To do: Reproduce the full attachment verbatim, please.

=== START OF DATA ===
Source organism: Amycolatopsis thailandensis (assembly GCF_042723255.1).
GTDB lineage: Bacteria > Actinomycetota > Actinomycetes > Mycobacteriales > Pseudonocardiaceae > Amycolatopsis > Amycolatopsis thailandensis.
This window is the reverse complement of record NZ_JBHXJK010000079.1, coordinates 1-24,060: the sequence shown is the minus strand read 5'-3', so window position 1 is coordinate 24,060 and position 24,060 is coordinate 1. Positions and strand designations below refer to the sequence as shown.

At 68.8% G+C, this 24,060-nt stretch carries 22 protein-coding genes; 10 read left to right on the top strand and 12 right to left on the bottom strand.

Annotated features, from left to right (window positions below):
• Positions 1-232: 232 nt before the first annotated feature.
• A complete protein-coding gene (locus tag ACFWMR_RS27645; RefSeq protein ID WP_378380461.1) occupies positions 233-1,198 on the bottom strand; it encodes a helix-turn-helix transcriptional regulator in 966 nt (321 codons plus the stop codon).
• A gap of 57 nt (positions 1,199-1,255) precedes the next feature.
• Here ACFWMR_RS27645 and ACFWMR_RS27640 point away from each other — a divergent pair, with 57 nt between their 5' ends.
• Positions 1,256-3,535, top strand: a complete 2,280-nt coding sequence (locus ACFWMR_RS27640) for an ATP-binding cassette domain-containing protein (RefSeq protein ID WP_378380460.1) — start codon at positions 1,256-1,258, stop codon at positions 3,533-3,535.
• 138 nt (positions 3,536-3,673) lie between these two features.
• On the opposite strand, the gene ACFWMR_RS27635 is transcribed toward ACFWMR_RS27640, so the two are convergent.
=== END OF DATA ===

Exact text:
Source organism: Amycolatopsis thailandensis (assembly GCF_042723255.1).
GTDB lineage: Bacteria > Actinomycetota > Actinomycetes > Mycobacteriales > Pseudonocardiaceae > Amycolatopsis > Amycolatopsis thailandensis.
This window is the reverse complement of record NZ_JBHXJK010000079.1, coordinates 1-24,060: the sequence shown is the minus strand read 5'-3', so window position 1 is coordinate 24,060 and position 24,060 is coordinate 1. Positions and strand designations below refer to the sequence as shown.

At 68.8% G+C, this 24,060-nt stretch carries 22 protein-coding genes; 10 read left to right on the top strand and 12 right to left on the bottom strand.

Annotated features, from left to right (window positions below):
• Positions 1-232: 232 nt before the first annotated feature.
• A complete protein-coding gene (locus tag ACFWMR_RS27645; RefSeq protein ID WP_378380461.1) occupies positions 233-1,198 on the bottom strand; it encodes a helix-turn-helix transcriptional regulator in 966 nt (321 codons plus the stop codon).
• A gap of 57 nt (positions 1,199-1,255) precedes the next feature.
• Here ACFWMR_RS27645 and ACFWMR_RS27640 point away from each other — a divergent pair, with 57 nt between their 5' ends.
• Positions 1,256-3,535, top strand: a complete 2,280-nt coding sequence (locus ACFWMR_RS27640) for an ATP-binding cassette domain-containing protein (RefSeq protein ID WP_378380460.1) — start codon at positions 1,256-1,258, stop codon at positions 3,533-3,535.
• 138 nt (positions 3,536-3,673) lie between these two features.
• On the opposite strand, the gene ACFWMR_RS27635 is transcribed toward ACFWMR_RS27640, so the two are convergent.